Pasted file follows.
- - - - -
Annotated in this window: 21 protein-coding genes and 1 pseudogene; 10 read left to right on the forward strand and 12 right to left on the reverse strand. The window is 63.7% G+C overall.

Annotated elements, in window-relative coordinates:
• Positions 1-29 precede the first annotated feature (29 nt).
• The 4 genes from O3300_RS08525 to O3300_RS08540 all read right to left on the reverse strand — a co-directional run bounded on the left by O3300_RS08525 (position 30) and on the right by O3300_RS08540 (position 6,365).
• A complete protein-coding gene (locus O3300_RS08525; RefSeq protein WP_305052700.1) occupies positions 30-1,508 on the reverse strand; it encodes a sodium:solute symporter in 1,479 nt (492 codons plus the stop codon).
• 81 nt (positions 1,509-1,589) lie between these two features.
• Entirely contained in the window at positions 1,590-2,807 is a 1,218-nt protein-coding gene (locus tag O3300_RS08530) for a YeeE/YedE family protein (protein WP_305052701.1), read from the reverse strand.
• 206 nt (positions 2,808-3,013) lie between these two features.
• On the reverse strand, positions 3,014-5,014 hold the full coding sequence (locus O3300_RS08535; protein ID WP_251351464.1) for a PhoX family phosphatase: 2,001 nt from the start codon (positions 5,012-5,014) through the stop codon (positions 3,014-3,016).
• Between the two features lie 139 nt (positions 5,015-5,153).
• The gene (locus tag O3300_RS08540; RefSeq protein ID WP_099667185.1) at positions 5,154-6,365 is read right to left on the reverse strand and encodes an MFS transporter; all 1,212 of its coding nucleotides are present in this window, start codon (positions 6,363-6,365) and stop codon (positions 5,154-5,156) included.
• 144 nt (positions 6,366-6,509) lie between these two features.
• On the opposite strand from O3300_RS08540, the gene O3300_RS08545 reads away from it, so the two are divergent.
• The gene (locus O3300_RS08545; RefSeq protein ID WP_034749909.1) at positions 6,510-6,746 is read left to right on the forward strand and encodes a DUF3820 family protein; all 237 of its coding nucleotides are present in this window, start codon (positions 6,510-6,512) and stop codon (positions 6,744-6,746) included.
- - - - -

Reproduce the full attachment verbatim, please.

Annotated in this window: 21 protein-coding genes and 1 pseudogene; 10 read left to right on the forward strand and 12 right to left on the reverse strand. The window is 63.7% G+C overall.

Annotated elements, in window-relative coordinates:
• Positions 1-29 precede the first annotated feature (29 nt).
• The 4 genes from O3300_RS08525 to O3300_RS08540 all read right to left on the reverse strand — a co-directional run bounded on the left by O3300_RS08525 (position 30) and on the right by O3300_RS08540 (position 6,365).
• A complete protein-coding gene (locus O3300_RS08525; RefSeq protein WP_305052700.1) occupies positions 30-1,508 on the reverse strand; it encodes a sodium:solute symporter in 1,479 nt (492 codons plus the stop codon).
• 81 nt (positions 1,509-1,589) lie between these two features.
• Entirely contained in the window at positions 1,590-2,807 is a 1,218-nt protein-coding gene (locus tag O3300_RS08530) for a YeeE/YedE family protein (protein WP_305052701.1), read from the reverse strand.
• 206 nt (positions 2,808-3,013) lie between these two features.
• On the reverse strand, positions 3,014-5,014 hold the full coding sequence (locus O3300_RS08535; protein ID WP_251351464.1) for a PhoX family phosphatase: 2,001 nt from the start codon (positions 5,012-5,014) through the stop codon (positions 3,014-3,016).
• Between the two features lie 139 nt (positions 5,015-5,153).
• The gene (locus tag O3300_RS08540; RefSeq protein ID WP_099667185.1) at positions 5,154-6,365 is read right to left on the reverse strand and encodes an MFS transporter; all 1,212 of its coding nucleotides are present in this window, start codon (positions 6,363-6,365) and stop codon (positions 5,154-5,156) included.
• 144 nt (positions 6,366-6,509) lie between these two features.
• On the opposite strand from O3300_RS08540, the gene O3300_RS08545 reads away from it, so the two are divergent.
• The gene (locus O3300_RS08545; RefSeq protein ID WP_034749909.1) at positions 6,510-6,746 is read left to right on the forward strand and encodes a DUF3820 family protein; all 237 of its coding nucleotides are present in this window, start codon (positions 6,510-6,512) and stop codon (positions 6,744-6,746) included.